I had two conversations about hair today, not counting the long, raucous, lively discourse between me and my stylist from 2pm to 5pm.

Before I surrendered myself to her care, I talked with my secretary.  Miranda is 23, a Paul Mitchell School graduate, and  beautifully kept herself.  I disclosed to her that I completely fall apart when I interact with hairdressers.  She tried to understand but confusion danced across her face.  It’s about growing up believing myself to be unworthy of the money or the effort, I told her.  I could feel the kindness pouring from her.  Just tell her what you want, she suggested.

I can’t.  I just can’t.  Fortunately, the woman who took over as my stylist after my long-time hairdresser unexpectedly passed away totally rocks.  I had not been to her since she pinched-hit for Robert when he couldn’t make an appointment on what turned out to be the day before he died.  I couldn’t bring myself to sit across from his station for months.  It felt disloyal.  This compounded my normal anxiety about asking for service and spending a huge chunk of change on something as frivolous as a vain attempt to look presentable.

This evening I visited with a new acquaintance who came to bid some work at my house.  We found an unexpected kinship in our respective recent efforts to change our approaches to life and forge a new philosophy.  He told me about books he had been reading; and I explained my quest to internalize the philosophies of non-violent communication.  He spoke of re-programming old beliefs about his shortcomings.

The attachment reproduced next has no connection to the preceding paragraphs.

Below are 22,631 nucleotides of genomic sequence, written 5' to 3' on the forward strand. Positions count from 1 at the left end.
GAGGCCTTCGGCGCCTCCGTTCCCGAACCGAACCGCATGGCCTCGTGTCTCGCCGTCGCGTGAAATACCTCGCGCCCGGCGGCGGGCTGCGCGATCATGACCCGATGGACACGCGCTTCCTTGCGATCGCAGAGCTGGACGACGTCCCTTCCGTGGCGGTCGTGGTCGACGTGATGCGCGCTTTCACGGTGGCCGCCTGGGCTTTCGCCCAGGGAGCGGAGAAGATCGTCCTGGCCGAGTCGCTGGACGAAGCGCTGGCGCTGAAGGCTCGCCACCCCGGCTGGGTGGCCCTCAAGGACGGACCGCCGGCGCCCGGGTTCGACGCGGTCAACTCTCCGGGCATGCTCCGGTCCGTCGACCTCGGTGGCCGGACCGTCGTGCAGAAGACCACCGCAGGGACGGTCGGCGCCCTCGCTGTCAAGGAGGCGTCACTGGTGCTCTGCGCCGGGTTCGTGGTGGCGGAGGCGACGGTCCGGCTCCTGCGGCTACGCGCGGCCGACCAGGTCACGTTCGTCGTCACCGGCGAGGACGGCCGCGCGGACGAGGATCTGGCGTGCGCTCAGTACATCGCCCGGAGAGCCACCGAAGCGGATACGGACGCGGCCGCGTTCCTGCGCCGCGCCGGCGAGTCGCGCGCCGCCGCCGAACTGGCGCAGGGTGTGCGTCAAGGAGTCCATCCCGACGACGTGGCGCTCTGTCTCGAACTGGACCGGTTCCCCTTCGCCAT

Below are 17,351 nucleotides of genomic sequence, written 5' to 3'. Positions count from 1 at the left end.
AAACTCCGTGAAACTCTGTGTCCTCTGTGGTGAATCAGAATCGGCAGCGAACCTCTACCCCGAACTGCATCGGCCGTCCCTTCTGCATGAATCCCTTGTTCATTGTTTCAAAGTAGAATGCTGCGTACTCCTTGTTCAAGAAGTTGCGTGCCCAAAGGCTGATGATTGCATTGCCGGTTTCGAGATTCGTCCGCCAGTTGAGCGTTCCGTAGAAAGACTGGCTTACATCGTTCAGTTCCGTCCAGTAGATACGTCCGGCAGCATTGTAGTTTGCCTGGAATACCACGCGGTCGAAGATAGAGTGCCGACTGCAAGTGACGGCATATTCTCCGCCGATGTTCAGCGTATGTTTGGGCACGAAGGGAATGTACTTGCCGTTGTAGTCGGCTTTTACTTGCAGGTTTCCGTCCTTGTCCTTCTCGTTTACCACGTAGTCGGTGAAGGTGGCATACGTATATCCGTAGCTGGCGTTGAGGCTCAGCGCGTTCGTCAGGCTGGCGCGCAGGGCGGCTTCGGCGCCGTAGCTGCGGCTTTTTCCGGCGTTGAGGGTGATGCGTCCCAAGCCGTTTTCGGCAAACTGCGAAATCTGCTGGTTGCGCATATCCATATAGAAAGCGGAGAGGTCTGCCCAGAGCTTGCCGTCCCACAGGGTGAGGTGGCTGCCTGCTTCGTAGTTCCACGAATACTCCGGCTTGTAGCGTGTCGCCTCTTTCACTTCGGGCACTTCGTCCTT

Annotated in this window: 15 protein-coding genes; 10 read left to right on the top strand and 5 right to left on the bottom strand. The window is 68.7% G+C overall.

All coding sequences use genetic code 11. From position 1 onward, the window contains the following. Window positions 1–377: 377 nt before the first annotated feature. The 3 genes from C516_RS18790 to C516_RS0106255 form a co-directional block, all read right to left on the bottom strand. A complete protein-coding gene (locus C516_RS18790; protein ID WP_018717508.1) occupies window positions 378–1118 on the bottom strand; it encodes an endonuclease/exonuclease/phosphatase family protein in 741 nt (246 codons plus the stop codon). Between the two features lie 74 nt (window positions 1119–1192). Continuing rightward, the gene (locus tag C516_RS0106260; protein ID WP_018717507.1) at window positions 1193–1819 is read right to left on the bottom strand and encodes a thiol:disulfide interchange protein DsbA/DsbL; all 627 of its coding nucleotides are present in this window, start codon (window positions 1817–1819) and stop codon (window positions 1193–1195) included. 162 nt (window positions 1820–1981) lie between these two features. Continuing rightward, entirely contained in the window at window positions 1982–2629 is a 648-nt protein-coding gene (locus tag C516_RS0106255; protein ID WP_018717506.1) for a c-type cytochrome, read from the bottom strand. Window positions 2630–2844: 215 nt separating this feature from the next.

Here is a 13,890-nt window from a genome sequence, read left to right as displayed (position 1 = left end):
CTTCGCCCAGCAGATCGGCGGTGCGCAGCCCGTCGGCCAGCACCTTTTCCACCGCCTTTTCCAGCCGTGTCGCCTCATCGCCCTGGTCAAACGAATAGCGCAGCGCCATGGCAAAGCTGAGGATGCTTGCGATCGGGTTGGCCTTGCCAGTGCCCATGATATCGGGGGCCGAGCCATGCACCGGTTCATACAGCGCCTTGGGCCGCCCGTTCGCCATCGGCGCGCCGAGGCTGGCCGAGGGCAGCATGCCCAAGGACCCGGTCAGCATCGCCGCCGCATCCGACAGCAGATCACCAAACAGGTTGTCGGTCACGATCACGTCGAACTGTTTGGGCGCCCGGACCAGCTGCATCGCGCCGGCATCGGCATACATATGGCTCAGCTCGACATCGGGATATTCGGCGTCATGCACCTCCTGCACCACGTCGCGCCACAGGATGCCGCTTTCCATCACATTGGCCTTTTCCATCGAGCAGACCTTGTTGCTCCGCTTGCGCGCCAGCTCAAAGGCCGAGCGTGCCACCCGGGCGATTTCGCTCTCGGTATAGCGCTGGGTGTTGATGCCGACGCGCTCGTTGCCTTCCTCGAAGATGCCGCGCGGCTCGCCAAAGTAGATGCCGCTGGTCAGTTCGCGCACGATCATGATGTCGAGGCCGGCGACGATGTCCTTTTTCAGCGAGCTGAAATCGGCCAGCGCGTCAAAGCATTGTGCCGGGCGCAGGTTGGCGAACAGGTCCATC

I told him about my reluctance to get my hair done.  He completely understood.  He had the same anxieties as I do.  Not about hair, but about himself.  After he’d left to go home and take care of his sick wife, I remained on the porch, in the coolness of the night, contemplating lies we tell ourselves about our inferiority.

Today I spent $175 getting my hair done, not counting tip.  I calculated that as $58 an hour.  Way cheaper than therapy, and I laughed the entire time.  Completely worth every penny.

It’s the twenty-fifth day  of the thirty-second month of My [Ongoing] Year Without Complaining. My life continues, a little lighter, a little less tattered.


Its not quite as gorgeous as when I left the salon but still feels great!

Its not quite as gorgeous as when I left the salon but still feels great!

My amazing new look was created by Kelley Blond at Lady Lucky Hair Parlour in Westport.

4 thoughts on “Hair

  1. Ruth Roberts

    I just learned self love recently. I had an abusive childhood but my grandma was my rock. So I would place my hand gently on my cheek the way she would and feel the love she felt for me. It’s hard to learn a thing you’ve not really experienced. But a great beginning is with taking really good care of yourself. Your haircut was worth every penny.

    1. ccorleyjd365 Post author

      Thank you. I had to wash it because my scalp reacted. Today I’m back to my wavy-au-naturel style. But it looks healthier than it has in a long time!


Leave a Reply

Your email address will not be published. Required fields are marked *